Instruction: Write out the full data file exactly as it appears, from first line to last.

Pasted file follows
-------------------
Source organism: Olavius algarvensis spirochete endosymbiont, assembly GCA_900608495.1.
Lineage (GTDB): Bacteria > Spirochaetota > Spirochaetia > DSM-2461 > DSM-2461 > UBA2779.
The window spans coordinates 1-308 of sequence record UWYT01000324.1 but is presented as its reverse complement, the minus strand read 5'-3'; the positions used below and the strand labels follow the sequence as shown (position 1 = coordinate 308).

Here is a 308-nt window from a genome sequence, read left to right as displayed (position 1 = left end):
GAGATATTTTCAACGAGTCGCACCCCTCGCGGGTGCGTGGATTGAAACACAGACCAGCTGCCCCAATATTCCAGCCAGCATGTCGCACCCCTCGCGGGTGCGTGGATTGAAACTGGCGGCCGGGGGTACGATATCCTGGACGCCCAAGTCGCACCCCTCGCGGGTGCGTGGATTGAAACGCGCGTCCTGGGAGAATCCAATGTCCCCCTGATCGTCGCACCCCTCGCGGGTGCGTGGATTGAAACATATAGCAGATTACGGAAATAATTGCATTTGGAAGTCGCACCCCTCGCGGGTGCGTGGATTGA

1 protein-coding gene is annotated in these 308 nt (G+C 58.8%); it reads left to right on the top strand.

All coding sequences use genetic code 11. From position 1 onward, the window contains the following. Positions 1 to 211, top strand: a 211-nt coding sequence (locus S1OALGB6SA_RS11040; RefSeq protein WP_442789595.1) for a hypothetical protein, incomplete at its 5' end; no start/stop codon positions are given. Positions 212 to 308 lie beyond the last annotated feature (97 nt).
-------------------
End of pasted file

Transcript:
Source organism: Olavius algarvensis spirochete endosymbiont, assembly GCA_900608495.1.
Lineage (GTDB): Bacteria > Spirochaetota > Spirochaetia > DSM-2461 > DSM-2461 > UBA2779.
The window spans coordinates 1-308 of sequence record UWYT01000324.1 but is presented as its reverse complement, the minus strand read 5'-3'; the positions used below and the strand labels follow the sequence as shown (position 1 = coordinate 308).

Here is a 308-nt window from a genome sequence, read left to right as displayed (position 1 = left end):
GAGATATTTTCAACGAGTCGCACCCCTCGCGGGTGCGTGGATTGAAACACAGACCAGCTGCCCCAATATTCCAGCCAGCATGTCGCACCCCTCGCGGGTGCGTGGATTGAAACTGGCGGCCGGGGGTACGATATCCTGGACGCCCAAGTCGCACCCCTCGCGGGTGCGTGGATTGAAACGCGCGTCCTGGGAGAATCCAATGTCCCCCTGATCGTCGCACCCCTCGCGGGTGCGTGGATTGAAACATATAGCAGATTACGGAAATAATTGCATTTGGAAGTCGCACCCCTCGCGGGTGCGTGGATTGA

1 protein-coding gene is annotated in these 308 nt (G+C 58.8%); it reads left to right on the top strand.

All coding sequences use genetic code 11. From position 1 onward, the window contains the following. Positions 1 to 211, top strand: a 211-nt coding sequence (locus S1OALGB6SA_RS11040; RefSeq protein WP_442789595.1) for a hypothetical protein, incomplete at its 5' end; no start/stop codon positions are given. Positions 212 to 308 lie beyond the last annotated feature (97 nt).